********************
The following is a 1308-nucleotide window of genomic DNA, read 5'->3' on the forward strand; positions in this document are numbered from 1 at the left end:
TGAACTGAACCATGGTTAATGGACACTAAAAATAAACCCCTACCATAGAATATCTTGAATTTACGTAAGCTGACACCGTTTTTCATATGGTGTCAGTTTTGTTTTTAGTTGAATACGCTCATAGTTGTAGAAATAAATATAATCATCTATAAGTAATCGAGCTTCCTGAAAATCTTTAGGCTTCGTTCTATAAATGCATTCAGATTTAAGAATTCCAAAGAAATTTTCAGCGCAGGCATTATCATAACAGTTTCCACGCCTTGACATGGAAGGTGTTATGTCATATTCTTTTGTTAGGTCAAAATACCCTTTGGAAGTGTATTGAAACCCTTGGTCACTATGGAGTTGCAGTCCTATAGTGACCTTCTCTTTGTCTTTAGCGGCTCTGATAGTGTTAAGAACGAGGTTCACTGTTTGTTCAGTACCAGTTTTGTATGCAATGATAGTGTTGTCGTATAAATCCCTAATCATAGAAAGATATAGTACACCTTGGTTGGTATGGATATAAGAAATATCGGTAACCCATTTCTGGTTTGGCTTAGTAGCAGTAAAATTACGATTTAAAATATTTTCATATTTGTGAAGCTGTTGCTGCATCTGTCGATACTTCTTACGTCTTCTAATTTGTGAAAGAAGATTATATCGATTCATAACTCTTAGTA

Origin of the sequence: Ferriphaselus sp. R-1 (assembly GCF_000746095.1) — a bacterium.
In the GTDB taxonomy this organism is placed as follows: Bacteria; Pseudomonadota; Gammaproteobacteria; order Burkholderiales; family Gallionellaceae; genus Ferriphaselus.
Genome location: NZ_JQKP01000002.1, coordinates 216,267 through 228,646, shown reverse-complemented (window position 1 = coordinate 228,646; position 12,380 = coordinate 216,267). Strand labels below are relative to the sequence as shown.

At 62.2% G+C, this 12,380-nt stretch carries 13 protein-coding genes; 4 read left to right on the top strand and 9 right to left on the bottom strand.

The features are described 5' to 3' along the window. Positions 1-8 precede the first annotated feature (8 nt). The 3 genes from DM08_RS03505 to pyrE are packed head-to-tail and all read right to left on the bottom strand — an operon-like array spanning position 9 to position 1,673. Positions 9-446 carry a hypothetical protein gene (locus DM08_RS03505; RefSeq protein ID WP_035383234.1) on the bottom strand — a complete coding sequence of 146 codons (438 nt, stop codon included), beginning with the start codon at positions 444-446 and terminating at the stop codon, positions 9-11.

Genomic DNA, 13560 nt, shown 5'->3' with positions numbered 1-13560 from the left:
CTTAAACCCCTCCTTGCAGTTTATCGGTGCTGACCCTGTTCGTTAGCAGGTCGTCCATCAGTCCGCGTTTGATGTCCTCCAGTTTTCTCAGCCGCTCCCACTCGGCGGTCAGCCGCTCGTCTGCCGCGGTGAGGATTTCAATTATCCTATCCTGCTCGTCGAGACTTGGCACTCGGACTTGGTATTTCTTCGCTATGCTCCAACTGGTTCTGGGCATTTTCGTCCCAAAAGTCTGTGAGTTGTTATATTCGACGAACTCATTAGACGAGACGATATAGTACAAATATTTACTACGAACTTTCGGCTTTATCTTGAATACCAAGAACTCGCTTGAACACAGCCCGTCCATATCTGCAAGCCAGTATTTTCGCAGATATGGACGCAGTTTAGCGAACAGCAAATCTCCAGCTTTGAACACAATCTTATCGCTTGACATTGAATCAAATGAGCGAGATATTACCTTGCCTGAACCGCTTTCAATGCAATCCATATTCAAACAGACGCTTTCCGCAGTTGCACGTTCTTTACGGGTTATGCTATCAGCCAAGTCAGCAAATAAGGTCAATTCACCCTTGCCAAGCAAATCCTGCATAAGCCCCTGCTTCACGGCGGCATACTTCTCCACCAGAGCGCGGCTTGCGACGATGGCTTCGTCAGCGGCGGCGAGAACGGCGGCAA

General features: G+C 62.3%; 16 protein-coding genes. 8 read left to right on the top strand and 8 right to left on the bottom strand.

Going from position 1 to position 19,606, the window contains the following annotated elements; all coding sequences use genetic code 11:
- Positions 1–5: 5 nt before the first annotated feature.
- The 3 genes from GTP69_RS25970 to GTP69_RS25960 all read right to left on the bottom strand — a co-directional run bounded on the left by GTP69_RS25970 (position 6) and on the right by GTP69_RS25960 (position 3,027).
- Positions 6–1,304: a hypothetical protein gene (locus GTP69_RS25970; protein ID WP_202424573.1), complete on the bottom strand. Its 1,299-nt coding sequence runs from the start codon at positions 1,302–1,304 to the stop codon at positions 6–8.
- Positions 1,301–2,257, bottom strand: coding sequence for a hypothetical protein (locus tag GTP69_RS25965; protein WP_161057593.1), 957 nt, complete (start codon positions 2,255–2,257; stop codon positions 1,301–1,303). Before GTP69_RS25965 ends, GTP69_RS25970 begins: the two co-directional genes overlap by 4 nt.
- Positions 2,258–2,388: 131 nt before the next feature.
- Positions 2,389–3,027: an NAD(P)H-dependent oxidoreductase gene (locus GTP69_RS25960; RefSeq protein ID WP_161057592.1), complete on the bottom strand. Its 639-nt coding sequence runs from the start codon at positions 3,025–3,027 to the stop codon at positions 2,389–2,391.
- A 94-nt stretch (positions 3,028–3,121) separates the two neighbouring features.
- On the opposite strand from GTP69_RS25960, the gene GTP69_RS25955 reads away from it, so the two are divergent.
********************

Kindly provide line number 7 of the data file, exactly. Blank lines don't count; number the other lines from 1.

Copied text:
The features are described 5' to 3' along the window. Positions 1-8 precede the first annotated feature (8 nt). The 3 genes from DM08_RS03505 to pyrE are packed head-to-tail and all read right to left on the bottom strand — an operon-like array spanning position 9 to position 1,673. Positions 9-446 carry a hypothetical protein gene (locus DM08_RS03505; RefSeq protein ID WP_035383234.1) on the bottom strand — a complete coding sequence of 146 codons (438 nt, stop codon included), beginning with the start codon at positions 444-446 and terminating at the stop codon, positions 9-11.